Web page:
The onset of the Cold War convinced President Harry S Truman that his government needed to bring back a spy agency like the war-era Office of Strategic Services (OSS). So in 1947, the CIA was born. The agency, and its predecessor, have had an array of colorful -- and sometimes controversial -- spy chiefs who left a lasting imprint on the agency. They include:
William Donovan, OSS, 1942-45. “Wild Bill” gave the intelligence agency its enduring stamp: Eastern Establishment, dashing and glamorous. America's most celebrated spymaster, he founded the OSS and inspired the CIA. Beyond his reputation for derring-do, Medal of Honor winner Donovan organized covert efforts in five war theaters that were especially effective in running underground operations, breaking codes and providing tactical intelligence to the military.
Allen Dulles, CIA, 1953-61. His brother was secretary of State, and he had the complete trust and backing of President Eisenhower. Dulles oversaw the heyday of the CIA's covert acts, including the toppling of the Iranian government in 1953 and the Guatemalan government in 1954. He was also in charge during the CIA's most embarrassing failure: the Bay of Pigs fiasco in Cuba in 1961.
John McCone, CIA, 1961-65. The first director to see the future of technology, McCone improved the agency's analysis -- and that helped him play a pivotal role in the Cuban missile crisis in 1962. But on his watch the CIA plotted the assassination of at least two world leaders -- Cuba's Fidel Castro and Patrice Lumumba in the Congo -- and carried out illegal surveillance of more than 10,000 Americans.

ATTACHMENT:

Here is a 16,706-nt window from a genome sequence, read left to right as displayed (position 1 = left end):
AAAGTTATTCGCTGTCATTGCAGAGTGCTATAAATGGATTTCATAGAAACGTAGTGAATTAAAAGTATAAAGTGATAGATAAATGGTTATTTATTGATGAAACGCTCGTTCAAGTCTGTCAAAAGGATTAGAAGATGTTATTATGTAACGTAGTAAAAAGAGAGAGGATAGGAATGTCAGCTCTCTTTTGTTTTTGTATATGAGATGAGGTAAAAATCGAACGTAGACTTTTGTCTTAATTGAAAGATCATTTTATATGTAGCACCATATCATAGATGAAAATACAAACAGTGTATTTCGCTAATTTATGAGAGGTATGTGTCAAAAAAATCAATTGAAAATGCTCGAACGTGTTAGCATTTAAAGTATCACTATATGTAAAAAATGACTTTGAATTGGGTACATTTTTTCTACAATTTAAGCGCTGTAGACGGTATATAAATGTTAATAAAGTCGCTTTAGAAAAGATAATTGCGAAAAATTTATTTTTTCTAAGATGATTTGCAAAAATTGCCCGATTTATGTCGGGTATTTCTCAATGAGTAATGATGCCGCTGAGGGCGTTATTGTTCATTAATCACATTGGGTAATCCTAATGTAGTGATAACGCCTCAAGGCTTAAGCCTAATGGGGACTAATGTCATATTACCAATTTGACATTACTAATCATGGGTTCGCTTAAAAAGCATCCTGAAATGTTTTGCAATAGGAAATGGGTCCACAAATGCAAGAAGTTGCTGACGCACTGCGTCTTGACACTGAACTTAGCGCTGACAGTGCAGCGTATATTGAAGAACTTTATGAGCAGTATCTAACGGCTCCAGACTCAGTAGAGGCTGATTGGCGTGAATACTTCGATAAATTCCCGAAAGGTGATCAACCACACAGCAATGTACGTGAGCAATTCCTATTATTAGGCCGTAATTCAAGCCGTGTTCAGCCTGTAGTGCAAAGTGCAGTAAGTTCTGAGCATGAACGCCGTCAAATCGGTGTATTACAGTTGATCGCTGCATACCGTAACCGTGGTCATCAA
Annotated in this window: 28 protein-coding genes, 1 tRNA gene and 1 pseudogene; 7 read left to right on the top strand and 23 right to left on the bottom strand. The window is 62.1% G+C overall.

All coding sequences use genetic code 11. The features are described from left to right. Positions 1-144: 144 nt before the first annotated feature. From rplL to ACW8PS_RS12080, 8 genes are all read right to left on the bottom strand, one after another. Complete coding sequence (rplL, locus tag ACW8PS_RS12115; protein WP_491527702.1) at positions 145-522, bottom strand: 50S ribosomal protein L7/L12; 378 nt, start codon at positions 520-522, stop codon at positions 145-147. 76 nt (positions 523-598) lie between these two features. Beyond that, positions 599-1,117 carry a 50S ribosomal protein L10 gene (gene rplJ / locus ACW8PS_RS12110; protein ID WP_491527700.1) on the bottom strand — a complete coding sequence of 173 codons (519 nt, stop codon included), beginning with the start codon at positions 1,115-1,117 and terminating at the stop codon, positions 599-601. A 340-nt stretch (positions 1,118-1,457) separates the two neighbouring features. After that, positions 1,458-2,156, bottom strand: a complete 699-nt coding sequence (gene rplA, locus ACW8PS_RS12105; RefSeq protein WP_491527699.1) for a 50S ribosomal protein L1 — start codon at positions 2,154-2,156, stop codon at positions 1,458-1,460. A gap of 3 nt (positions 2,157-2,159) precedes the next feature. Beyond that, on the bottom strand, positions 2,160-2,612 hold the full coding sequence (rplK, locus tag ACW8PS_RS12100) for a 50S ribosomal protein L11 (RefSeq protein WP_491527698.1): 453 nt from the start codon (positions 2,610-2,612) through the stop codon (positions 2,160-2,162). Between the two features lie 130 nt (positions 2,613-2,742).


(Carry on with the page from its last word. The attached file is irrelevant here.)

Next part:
Richard Helms, CIA, 1966-73. The first agency professional to become director, Helms was the model of the well-informed, professional manager of agent networks and case officers. “There will be no Bay of Pigs or U-2s under Helms,” he promised. Helms oversaw the CIA's destabilization campaign against Chilean President Salvador Allende in the early 1970s. He is also remembered for resisting attempts by the Nixon White House to involve the CIA in the Watergate cover-up.
William E. Colby, CIA, 1973-76. Colby took the helm of the CIA in the midst of Watergate. During his tenure, the agency's illegal domestic surveillance was revealed, triggering the beginning of congressional oversight and greater public scrutiny of the CIA.
Stansfield Turner, CIA, 1977-81. Like his boss, President Jimmy Carter, Adm. Turner possessed the naval officer's view of the world, in which systems and facilities are most important. Turner accelerated the shift from human spies to spy satellites and electronic eavesdropping. But in the process of reining in the agency's covert operations, Turner fired a number of seasoned professionals and left the agency staff fractured and demoralized.
William Casey, CIA, 1981-87. Probably the most controversial spy chief, Casey is credited with rebuilding the agency and reinvigorating its covert operations. However, he personally helped lead the Reagan administration into the Iran-contra debacle. Most experts feel Casey's efforts to circumvent the nation's laws seriously damaged the agency's credibility.